Didn't the Supreme rule some time in the 19th century that corporations are people....... and that people are Soylent Green?

You're not an individual and you do not get bailed out unless you are people.

You're not.

Great idea.

The prudent person who didn't buy a house he couldn't afford? Let's f*ck 'em.

The first time would-be home buyer who is locked out of buying a house because we need to keep people who bought houses they couldn't afford living in said houses? Let's f*ck 'em.

The renters who would be glad to live in the houses constructed during the boom at a reasonable rent? Let's f*ck 'em.

The people who bought houses they could not afford, the people who helped, with much support, to screw over an entire economy out of selfishness and greed? They can't be made to suffer, now can they? Let's take good care of them. The people who lied about their income to get in to a house they had no chance at all of paying for, why should they suffer?

Then go wonder why the savings rate is so low.

Cancer and madness.

Actually, what corporations do in America is organize American consumers into frenzied, desperate corporate mobs so that they can trample their own employees and keep overhead costs low.

America's a funny place.

It's like Mombai, but death here has no political point. People croak for the greater cheeseburger.

It's just a guy standing between me and the half-off table.

The only difference between a frenzied American consumer and an al Qaeda terrorist is the first is happy as hell and the latter is bitter.

Unless the store runs out of stuff.

Then watch out!

As one of the people who could use this remedy; I am all for it.

In addition, when the banks claim they "can't" modify mortgages because of their securitization agreements, apparently the http://executivesuite.blogs.nytimes.com/2008/11/18/what-securitization-problem-the-fdic-weighs-in/>FDIC disagrees with them.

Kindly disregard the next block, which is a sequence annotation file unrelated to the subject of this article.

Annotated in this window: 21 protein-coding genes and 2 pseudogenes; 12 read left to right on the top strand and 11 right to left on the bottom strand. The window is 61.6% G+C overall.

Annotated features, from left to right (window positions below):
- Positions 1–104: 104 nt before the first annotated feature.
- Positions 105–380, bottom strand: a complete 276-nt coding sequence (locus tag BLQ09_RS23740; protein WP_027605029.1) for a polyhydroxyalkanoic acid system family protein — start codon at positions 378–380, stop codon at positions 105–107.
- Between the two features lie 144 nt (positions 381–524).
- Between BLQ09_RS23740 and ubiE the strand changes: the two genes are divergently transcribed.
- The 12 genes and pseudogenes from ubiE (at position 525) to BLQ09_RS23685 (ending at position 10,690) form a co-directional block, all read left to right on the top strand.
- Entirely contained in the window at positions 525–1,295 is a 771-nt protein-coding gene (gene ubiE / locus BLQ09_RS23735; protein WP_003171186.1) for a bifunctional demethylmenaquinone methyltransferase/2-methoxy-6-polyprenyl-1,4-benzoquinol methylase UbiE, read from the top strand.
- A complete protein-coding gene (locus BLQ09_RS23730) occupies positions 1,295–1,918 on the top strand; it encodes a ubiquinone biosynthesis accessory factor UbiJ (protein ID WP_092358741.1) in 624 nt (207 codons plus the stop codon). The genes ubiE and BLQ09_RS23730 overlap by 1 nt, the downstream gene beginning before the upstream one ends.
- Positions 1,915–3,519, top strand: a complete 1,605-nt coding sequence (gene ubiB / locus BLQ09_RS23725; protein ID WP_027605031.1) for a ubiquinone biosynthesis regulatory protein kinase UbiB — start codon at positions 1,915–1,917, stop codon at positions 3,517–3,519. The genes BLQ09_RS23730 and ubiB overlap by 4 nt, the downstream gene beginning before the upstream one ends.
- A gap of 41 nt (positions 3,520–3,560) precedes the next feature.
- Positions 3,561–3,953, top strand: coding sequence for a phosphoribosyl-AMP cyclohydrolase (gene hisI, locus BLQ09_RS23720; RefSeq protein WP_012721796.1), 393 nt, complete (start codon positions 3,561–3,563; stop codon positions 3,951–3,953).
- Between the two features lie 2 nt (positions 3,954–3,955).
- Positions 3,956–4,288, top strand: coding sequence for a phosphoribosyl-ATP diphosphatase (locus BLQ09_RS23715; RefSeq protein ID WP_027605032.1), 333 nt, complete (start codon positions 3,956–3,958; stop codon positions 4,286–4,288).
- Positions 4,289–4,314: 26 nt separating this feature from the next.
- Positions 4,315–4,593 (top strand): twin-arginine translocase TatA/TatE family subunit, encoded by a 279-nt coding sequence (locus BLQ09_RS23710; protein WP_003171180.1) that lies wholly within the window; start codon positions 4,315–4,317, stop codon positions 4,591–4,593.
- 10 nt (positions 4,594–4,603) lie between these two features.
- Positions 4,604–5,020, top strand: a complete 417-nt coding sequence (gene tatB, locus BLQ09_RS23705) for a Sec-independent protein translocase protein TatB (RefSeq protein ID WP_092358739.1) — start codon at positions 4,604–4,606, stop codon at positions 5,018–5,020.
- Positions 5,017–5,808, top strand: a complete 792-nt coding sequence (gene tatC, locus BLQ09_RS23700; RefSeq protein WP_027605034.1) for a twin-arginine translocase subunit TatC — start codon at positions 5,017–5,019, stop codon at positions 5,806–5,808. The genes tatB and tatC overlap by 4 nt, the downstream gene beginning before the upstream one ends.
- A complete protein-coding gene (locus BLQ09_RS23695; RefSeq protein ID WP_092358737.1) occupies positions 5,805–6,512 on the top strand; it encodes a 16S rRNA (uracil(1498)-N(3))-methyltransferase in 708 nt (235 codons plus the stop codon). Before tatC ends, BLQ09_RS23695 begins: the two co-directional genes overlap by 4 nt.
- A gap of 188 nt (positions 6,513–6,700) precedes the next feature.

Regarding the banks being screwed up?:

--Between 3 months ago and Wednesday, I have added a foreclosure, 6 charged off credit cards, and a recurring 30 day delinquency on my current home mortgage to my credit report. My credit score jumped from 498 to 522, and is better than my wife's where she only has a handful of late card payments and lower balances as a percentage of the total owed.

--The equity loan on my previous home has been charged off, and since that bank apparently never put a lien on the home, they were shut out by the primary mortgagor on that home during the foreclosure. (Actually, the primary told me that they were willing to offer up to $5K to the equity bank, but were never approached.)

--The bank which sold the mortgage four years ago to the current primary mortgagor never took their lien off, and so had to get paid $10 to clear their lien.

--The primary mortgagor hired a service company to break into the home in August to change the locks, without court authorization; even their attorney called in criminal trespass (though the police would not file charges as the crime was committed by a company rather than an individual).

I could go on, without going into the things I have seen as a fraud prevention professional on the fringe of the financial industry, but I think you get the drift.

now_what:

And so you don't favor punishing the unscrupulous lenders who gave mortgages to people they should have known couldn't afford them? People who did no due diligence or who outright lied to unsophisticated borrowers in order to get them to sign? They were in a better position to assess the risks, and they chose not to. There are two sides to this.